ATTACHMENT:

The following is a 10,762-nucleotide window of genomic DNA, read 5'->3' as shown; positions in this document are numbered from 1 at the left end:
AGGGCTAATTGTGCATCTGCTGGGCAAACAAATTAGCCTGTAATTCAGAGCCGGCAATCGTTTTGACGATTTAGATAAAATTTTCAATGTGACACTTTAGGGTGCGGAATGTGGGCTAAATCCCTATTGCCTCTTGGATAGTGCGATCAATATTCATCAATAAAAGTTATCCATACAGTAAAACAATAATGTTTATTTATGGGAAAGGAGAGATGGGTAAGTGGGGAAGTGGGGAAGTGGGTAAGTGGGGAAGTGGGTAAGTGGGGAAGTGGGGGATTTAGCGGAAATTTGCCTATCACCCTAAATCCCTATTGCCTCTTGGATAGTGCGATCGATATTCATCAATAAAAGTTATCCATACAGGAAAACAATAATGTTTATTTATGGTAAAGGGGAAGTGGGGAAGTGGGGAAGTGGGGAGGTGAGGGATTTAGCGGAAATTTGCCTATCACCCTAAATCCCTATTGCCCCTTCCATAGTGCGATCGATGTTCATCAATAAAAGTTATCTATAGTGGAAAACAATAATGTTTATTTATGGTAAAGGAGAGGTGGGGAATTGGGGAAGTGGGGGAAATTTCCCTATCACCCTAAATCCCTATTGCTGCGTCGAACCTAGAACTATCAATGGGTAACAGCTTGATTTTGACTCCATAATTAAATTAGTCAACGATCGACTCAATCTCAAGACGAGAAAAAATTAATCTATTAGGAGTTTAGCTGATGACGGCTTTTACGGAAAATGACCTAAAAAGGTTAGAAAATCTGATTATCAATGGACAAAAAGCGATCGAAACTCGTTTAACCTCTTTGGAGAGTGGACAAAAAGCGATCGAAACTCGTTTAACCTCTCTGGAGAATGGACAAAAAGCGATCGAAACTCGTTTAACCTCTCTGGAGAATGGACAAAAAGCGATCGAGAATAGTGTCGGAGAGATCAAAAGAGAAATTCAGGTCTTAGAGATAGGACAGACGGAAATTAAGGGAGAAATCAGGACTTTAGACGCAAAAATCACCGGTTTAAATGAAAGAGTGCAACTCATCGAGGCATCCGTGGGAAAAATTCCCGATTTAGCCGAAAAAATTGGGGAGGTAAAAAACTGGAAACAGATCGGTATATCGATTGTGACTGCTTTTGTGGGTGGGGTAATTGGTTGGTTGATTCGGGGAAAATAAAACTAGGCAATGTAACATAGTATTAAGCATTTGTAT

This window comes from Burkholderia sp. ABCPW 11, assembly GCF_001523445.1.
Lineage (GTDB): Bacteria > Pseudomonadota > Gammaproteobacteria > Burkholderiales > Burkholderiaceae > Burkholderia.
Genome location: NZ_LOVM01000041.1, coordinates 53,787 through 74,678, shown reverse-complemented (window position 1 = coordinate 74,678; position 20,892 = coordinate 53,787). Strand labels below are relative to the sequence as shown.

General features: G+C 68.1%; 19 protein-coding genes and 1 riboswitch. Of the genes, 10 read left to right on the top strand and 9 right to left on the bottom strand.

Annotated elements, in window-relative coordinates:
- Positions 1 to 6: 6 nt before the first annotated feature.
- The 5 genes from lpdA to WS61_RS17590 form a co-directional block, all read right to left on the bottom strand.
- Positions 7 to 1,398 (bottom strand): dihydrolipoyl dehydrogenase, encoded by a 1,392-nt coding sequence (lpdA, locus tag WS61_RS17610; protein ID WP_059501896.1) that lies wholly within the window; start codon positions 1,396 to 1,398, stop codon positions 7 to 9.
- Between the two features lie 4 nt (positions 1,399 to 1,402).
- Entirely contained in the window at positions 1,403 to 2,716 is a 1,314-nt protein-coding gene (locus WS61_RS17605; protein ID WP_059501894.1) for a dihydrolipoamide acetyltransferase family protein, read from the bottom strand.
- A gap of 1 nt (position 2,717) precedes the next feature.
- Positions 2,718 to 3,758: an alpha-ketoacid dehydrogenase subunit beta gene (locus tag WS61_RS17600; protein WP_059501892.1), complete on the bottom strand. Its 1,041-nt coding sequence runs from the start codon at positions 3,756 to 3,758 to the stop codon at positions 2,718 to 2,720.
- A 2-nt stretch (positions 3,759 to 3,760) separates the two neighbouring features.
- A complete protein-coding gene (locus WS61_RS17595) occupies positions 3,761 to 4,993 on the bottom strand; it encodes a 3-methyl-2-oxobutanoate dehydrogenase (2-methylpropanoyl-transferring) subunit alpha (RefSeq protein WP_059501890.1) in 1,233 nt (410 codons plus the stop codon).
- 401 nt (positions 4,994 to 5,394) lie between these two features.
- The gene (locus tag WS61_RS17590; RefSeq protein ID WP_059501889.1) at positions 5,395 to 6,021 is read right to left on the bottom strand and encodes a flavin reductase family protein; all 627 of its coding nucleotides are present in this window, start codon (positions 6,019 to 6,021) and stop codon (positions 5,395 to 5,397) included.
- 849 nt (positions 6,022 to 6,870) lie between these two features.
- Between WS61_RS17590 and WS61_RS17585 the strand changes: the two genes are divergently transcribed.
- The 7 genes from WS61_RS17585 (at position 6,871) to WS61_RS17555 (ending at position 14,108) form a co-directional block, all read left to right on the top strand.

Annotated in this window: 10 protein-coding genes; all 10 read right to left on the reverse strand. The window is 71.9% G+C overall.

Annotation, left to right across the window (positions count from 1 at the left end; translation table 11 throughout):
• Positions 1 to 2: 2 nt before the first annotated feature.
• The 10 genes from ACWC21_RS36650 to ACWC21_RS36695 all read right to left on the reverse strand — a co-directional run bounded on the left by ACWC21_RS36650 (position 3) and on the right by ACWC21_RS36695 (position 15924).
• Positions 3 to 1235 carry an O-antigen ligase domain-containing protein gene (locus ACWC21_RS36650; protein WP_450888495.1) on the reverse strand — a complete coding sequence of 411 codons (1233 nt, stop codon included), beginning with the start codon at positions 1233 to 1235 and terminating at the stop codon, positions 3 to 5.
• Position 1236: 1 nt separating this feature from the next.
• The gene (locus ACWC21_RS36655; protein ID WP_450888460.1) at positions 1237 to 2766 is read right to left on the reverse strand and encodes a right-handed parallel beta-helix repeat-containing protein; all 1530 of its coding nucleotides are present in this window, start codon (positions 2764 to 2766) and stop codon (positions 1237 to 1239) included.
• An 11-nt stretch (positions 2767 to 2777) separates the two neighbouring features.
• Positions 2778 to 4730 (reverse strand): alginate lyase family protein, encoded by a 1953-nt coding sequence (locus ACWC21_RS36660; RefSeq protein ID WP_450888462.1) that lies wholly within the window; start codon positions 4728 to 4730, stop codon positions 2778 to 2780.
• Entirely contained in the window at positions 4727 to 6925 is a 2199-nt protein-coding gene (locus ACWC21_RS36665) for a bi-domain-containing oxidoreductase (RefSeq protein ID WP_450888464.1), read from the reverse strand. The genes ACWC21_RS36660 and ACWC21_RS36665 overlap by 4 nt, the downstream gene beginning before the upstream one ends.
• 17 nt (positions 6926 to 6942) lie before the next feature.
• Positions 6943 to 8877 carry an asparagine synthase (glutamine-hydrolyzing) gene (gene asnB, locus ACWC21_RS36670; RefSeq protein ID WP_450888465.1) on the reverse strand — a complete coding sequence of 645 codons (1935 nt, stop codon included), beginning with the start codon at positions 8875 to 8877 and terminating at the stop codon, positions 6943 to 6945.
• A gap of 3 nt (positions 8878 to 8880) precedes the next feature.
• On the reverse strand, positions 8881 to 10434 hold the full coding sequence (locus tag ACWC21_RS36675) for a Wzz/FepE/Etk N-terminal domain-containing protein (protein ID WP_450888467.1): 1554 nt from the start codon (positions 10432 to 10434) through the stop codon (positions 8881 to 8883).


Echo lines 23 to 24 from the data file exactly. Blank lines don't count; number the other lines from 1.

Annotation, left to right across the window (positions count from 1 at the left end; translation table 11 throughout):
• Positions 1 to 2: 2 nt before the first annotated feature.